They were nearing the edge of the city, and the gates swung open at his approach. With a thought, he opened an archway in the hedge and rode through it, not looking back to see if his warriors were still following.
She was still shivering in the darkness of the alleyway a long time after he was gone. This time it had been too close. But she was drawn to his presence like a moth to beautiful, dangerous flame. Too close and it would be she who was extinguished. She drew her hood further over her face and hair, and gathered her strength. Standing slowly, she ventured out, stooping as she reached the corner to gather her basket and scattered dried herbs. Swinging it over her shoulder, she stepped back out onto the street, heading for the far west wall of the city.
She knew he would now not be back until sunset, perhaps later if he chose to stay at one of the outer estates. She had learned much of his movements in the last three years. She knew when and where he rode out to attend to his royal duties, she knew which horse was his favourite, and she knew the faces of his men. She knew, via gossip with the servants in the castle, what his favourite meals were, when he slept, and what sort of mood he was in when he woke. She knew who he took to his bed, who he received at his castle out of diplomacy, and those whose company he genuinely seemed to enjoy. She watched, and learned, and stayed in the shadows. He was the only familiar thing in this alien place, and even he was out of her reach.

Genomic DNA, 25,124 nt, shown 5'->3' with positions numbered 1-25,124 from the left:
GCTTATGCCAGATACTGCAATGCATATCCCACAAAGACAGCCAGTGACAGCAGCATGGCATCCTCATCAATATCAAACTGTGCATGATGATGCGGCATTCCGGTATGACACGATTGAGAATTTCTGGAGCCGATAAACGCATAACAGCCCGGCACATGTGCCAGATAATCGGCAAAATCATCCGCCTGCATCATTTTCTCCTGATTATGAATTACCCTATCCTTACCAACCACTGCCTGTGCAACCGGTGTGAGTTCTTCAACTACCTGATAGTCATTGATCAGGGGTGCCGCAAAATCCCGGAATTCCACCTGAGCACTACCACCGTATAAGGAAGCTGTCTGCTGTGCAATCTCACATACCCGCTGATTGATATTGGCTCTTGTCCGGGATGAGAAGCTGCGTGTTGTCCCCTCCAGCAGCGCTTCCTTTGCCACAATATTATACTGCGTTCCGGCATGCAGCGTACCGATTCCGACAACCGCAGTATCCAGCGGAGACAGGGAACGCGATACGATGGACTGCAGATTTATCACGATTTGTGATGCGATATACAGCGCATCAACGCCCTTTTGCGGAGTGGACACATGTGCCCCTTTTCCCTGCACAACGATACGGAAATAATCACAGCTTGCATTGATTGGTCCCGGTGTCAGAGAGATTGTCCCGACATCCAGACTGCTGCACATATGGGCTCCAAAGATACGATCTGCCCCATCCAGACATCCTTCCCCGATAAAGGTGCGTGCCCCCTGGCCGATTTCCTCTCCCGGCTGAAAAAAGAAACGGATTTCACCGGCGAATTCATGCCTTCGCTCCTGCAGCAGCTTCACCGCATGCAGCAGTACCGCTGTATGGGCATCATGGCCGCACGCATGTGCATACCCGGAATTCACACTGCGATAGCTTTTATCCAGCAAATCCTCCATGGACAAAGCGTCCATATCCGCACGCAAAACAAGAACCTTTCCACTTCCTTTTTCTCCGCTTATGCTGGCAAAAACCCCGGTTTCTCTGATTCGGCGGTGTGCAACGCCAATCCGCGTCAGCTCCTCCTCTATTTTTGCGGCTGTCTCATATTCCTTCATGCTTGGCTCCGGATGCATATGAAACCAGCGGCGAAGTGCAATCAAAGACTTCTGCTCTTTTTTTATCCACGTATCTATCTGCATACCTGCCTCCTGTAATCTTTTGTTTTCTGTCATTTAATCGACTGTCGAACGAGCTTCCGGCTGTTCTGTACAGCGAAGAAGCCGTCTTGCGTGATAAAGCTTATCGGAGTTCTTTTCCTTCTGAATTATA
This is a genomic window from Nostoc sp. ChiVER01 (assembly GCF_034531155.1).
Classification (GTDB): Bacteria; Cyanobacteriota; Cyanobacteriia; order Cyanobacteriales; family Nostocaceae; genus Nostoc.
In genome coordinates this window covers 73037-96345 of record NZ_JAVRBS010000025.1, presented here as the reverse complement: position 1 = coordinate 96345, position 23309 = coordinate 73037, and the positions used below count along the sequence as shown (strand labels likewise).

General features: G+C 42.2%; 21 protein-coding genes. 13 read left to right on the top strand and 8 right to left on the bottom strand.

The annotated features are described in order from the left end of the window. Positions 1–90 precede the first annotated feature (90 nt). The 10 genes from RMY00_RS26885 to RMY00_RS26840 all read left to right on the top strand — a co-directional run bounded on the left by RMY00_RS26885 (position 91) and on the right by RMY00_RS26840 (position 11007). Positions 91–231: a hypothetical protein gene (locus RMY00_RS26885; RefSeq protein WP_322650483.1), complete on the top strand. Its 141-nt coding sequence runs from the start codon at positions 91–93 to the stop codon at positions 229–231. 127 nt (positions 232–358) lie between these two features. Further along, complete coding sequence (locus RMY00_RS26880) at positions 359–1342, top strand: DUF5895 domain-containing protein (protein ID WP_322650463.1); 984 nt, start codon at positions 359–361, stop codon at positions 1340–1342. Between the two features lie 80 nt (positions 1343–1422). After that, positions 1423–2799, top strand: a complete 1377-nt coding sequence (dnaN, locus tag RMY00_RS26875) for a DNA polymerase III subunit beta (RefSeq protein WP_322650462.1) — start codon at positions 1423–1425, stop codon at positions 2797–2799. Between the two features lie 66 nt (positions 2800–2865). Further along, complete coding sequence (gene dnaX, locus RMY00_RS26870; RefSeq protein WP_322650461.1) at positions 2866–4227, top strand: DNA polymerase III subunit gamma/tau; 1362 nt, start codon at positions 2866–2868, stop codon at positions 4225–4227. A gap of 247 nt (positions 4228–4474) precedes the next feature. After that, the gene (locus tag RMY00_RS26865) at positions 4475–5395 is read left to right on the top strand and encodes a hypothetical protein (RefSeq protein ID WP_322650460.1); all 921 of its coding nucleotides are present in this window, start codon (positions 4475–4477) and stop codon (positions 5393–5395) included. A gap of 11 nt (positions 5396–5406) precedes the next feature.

It was her last semester of high school, and she looked forward to the new adventure of university life with enthusiasm. She couldn't wait to move out, to start her "own" life away from her family (who she loved dearly, but were a little smothering). This new unknown excited her, and she was already planning which colleges she would apply to, which courses she would take, and how she would decorate her first dorm room.
She had begun to go through her things as the weather warmed and spring approached, throwing out old toys, books, papers, and clothes that no longer fit. She was on her knees in the attic, digging through a large cardboard box that held, it seemed, more dust than anything else. Sneezing and eyes watering, she leaned back on her heels and mopped at her nose with the back of a sleeve. As her eyes cleared, she ventured a look into the bottom of the box, grabbing old schoolwork and papers out and throwing them in a pile that was growing at her left.